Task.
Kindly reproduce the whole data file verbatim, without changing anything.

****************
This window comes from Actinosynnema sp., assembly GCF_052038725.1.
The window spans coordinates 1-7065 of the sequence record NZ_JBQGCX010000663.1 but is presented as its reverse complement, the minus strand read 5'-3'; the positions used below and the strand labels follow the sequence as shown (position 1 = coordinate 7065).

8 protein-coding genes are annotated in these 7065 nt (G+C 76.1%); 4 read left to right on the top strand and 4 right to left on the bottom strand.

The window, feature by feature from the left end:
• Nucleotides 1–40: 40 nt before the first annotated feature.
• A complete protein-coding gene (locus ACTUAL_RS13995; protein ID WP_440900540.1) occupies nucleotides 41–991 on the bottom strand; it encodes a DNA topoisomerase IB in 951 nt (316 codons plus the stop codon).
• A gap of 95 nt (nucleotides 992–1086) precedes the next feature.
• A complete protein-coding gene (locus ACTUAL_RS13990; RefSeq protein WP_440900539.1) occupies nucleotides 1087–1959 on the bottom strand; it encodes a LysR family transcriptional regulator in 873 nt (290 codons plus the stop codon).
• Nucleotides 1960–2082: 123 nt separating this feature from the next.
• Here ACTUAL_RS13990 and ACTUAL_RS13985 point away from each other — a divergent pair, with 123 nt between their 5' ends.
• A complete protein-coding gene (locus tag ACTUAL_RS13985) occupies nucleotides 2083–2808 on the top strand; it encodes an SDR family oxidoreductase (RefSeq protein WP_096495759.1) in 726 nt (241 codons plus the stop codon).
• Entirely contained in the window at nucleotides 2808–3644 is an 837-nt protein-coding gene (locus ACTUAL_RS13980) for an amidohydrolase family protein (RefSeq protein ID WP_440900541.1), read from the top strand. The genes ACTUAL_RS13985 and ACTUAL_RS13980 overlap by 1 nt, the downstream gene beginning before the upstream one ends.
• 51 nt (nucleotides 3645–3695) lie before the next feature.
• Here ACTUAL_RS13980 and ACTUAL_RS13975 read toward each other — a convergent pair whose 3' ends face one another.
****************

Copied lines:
This window comes from Actinosynnema sp., assembly GCF_052038725.1.
The window spans coordinates 1-7065 of the sequence record NZ_JBQGCX010000663.1 but is presented as its reverse complement, the minus strand read 5'-3'; the positions used below and the strand labels follow the sequence as shown (position 1 = coordinate 7065).

8 protein-coding genes are annotated in these 7065 nt (G+C 76.1%); 4 read left to right on the top strand and 4 right to left on the bottom strand.

The window, feature by feature from the left end:
• Nucleotides 1–40: 40 nt before the first annotated feature.
• A complete protein-coding gene (locus ACTUAL_RS13995; protein ID WP_440900540.1) occupies nucleotides 41–991 on the bottom strand; it encodes a DNA topoisomerase IB in 951 nt (316 codons plus the stop codon).
• A gap of 95 nt (nucleotides 992–1086) precedes the next feature.
• A complete protein-coding gene (locus ACTUAL_RS13990; RefSeq protein WP_440900539.1) occupies nucleotides 1087–1959 on the bottom strand; it encodes a LysR family transcriptional regulator in 873 nt (290 codons plus the stop codon).
• Nucleotides 1960–2082: 123 nt separating this feature from the next.
• Here ACTUAL_RS13990 and ACTUAL_RS13985 point away from each other — a divergent pair, with 123 nt between their 5' ends.
• A complete protein-coding gene (locus tag ACTUAL_RS13985) occupies nucleotides 2083–2808 on the top strand; it encodes an SDR family oxidoreductase (RefSeq protein WP_096495759.1) in 726 nt (241 codons plus the stop codon).
• Entirely contained in the window at nucleotides 2808–3644 is an 837-nt protein-coding gene (locus ACTUAL_RS13980) for an amidohydrolase family protein (RefSeq protein ID WP_440900541.1), read from the top strand. The genes ACTUAL_RS13985 and ACTUAL_RS13980 overlap by 1 nt, the downstream gene beginning before the upstream one ends.
• 51 nt (nucleotides 3645–3695) lie before the next feature.
• Here ACTUAL_RS13980 and ACTUAL_RS13975 read toward each other — a convergent pair whose 3' ends face one another.